|Publication number||US20030235347 A1|
|Application number||US 10/174,614|
|Publication date||Dec 25, 2003|
|Filing date||Jun 19, 2002|
|Priority date||Jun 19, 2002|
|Also published as||CA2431850A1, DE60307548D1, EP1375370A1, EP1375370B1, US6863646, US7249887, US20050063619|
|Publication number||10174614, 174614, US 2003/0235347 A1, US 2003/235347 A1, US 20030235347 A1, US 20030235347A1, US 2003235347 A1, US 2003235347A1, US-A1-20030235347, US-A1-2003235347, US2003/0235347A1, US2003/235347A1, US20030235347 A1, US20030235347A1, US2003235347 A1, US2003235347A1|
|Inventors||Panagiotis Kinigakis, Kenneth Pokusa, Orestes Rivero|
|Original Assignee||Kraft Foods Holdings, Inc.|
|Export Citation||BiBTeX, EndNote, RefMan|
|Patent Citations (5), Referenced by (8), Classifications (17), Legal Events (7)|
|External Links: USPTO, USPTO Assignment, Espacenet|
 1. Field of the Invention
 The present invention pertains to the closure of flexible packages, such as plastic bags, and in particular to fastener closures employing sliders.
 2. Description of the Related Art
 With the recent emphasis in providing consumers with bulk quantities of various commodities, such as food products, reclosable packages have become increasingly popular. One of the most popular means of providing reclosability is to employ zippers of various types, particularly zippers which are compatible with flexible packages of plastic film construction. Manufacturers of food products and other commodities are concerned with filling the contents of a flexible package as quickly and economically as possible. It is important that the opening provided by the fastener be made as large as practically possible. Consumers or other end users also prefer large sized openings for easy extraction of products from the package interior. Even with large openings, however, products within the package may interfere with fastener operation when product poured or otherwise dispensed from the package becomes entrained in the fastener components.
 Other improvements to flexible reclosable packages are being sought. For example, when handling products comprised of numerous small pieces, such as shredded cheese or cereal, for example, it is generally desirable to have the package formed into a pouch which is open at one end, or along one side, so as to allow product to be poured or shaken through the reclosable opening. It is desirable that the product be allowed to freely flow past the reclosable opening. Preferably, the path taken by the product within the package should be made as smooth as possible.
 Although improvements have been made in the art of plastic welding and joining, manufacturers of consumer products employing high speed production techniques are continually seeking improved package forming methods and equipment. Any reduction in the time needed to form these and other package features can result in substantial cost savings.
 Commercial package designs having zipper closures with peelable seals suffer from a reduction of volume capacity compared to other types of alternative packaging.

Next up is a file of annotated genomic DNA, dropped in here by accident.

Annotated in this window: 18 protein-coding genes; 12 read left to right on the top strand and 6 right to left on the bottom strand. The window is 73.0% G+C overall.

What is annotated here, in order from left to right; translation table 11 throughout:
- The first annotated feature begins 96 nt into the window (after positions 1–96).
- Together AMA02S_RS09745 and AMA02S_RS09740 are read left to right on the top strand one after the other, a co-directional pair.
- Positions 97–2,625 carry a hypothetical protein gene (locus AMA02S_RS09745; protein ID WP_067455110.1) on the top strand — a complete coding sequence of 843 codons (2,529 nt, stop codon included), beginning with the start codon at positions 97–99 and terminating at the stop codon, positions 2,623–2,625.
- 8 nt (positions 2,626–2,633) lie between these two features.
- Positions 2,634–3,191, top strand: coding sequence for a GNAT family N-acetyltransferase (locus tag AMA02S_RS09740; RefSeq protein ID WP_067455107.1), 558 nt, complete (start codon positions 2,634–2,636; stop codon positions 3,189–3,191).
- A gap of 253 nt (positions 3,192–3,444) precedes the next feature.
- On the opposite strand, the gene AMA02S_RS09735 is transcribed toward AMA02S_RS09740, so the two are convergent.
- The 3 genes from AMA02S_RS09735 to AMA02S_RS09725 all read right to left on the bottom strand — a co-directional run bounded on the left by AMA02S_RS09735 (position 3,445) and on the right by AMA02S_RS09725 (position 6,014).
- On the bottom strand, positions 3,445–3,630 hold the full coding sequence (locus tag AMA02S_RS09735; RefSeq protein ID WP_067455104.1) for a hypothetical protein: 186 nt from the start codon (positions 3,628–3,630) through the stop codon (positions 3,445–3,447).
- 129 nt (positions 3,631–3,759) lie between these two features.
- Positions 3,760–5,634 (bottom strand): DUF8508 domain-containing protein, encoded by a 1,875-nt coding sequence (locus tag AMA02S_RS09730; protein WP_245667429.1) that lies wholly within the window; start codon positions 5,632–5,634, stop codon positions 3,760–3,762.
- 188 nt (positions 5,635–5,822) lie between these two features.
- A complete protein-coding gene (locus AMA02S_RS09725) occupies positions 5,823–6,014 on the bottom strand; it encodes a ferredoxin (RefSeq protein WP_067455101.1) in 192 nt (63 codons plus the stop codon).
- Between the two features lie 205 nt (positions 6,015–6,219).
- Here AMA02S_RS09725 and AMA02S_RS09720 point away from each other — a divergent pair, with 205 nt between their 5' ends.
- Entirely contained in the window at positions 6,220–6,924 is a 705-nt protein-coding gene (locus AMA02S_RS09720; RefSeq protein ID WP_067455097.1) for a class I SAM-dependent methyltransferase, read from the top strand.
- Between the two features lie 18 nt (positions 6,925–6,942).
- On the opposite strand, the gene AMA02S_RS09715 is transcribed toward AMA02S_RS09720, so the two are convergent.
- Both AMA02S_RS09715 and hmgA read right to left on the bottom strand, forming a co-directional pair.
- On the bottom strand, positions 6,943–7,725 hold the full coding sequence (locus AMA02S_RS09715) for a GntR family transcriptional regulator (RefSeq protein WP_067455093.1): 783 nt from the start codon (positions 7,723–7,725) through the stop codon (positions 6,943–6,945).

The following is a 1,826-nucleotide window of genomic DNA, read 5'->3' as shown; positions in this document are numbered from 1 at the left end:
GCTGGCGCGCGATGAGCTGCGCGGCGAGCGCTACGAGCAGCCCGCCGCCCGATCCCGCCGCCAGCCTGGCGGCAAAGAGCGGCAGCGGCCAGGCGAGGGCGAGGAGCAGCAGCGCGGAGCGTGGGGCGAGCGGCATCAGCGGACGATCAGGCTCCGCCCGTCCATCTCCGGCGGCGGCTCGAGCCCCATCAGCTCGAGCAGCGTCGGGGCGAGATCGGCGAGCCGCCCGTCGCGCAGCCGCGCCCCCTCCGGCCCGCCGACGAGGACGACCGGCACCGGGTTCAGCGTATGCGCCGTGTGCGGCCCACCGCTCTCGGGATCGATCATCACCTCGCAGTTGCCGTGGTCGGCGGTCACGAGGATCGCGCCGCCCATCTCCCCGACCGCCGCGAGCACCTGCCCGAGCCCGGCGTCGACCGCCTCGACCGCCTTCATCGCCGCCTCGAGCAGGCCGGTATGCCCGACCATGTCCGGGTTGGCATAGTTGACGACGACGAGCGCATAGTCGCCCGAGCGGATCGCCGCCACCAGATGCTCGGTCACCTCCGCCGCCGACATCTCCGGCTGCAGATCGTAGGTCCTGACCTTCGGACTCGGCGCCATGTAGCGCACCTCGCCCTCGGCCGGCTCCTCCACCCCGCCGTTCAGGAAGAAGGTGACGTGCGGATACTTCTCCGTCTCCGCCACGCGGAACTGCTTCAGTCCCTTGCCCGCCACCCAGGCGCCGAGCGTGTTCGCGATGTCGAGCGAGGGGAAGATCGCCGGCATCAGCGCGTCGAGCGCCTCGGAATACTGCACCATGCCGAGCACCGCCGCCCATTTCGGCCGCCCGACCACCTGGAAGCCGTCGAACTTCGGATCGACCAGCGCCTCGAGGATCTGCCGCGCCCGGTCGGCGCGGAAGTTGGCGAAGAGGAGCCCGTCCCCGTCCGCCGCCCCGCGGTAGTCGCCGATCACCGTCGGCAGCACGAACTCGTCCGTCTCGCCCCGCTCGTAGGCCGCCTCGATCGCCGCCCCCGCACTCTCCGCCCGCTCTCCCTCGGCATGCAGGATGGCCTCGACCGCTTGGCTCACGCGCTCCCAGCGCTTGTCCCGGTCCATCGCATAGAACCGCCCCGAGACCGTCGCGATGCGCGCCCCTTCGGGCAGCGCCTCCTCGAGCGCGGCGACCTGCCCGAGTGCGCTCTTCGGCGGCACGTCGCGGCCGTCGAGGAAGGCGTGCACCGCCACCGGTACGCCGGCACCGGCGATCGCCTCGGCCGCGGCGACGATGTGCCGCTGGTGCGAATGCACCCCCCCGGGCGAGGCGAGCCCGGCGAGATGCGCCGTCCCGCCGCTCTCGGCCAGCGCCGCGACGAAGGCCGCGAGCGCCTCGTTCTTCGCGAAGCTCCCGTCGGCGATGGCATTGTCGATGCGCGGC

It is an object of the present invention to provide a reclosable plastic package having an optimized package volume.
 Another object of the present invention is to provide a package of the above type with interlockable fastener tracks, usable with or without slider members.
 A further object of the present invention is to provide a plastic package of the above type suitable for use with a shroud enclosing the interlockable fastener tracks.
 These and other objects of the present invention are attained in a reclosable flexible package, comprising a reclosable flexible package, comprising: opposed front and rear package panels having sides and joined together to form an interior and a package opening communicating with said interior; first and second interlockable fastener tracks configurable in a closed position and an unlocked open position; said interlockable fastener tracks having opposed ends located adjacent said opposed sides of said front and said rear package panels; a reclosure joined to said first and said second interlockable fastener tracks, including first and second reclosure flanges having first ends joined to said first and said second interlockable fastener tracks, respectively; said first and said second reclosure flanges having a second end joined to each other; one of said first and said second reclosure flanges joined to one of said front and said rear package panels with a peel seal; first ends of said first and said second reclosure flanges joined to respective ones of said front and said rear package panels; a side seal of preselected width joining together one side of said front and said rear package panels; a slider movable along said interlockable fastener tracks to configure said interlockable fastener tracks in said interlocked position so as to close said opening and to configure said interlockable fastener tracks and said unlocked position so as to allow access through said opening to set package interior; and stops adjacent said ends of said interlockable fastener tracks to interfere with and prevent travel of said slider beyond said interlockable fastener tracks.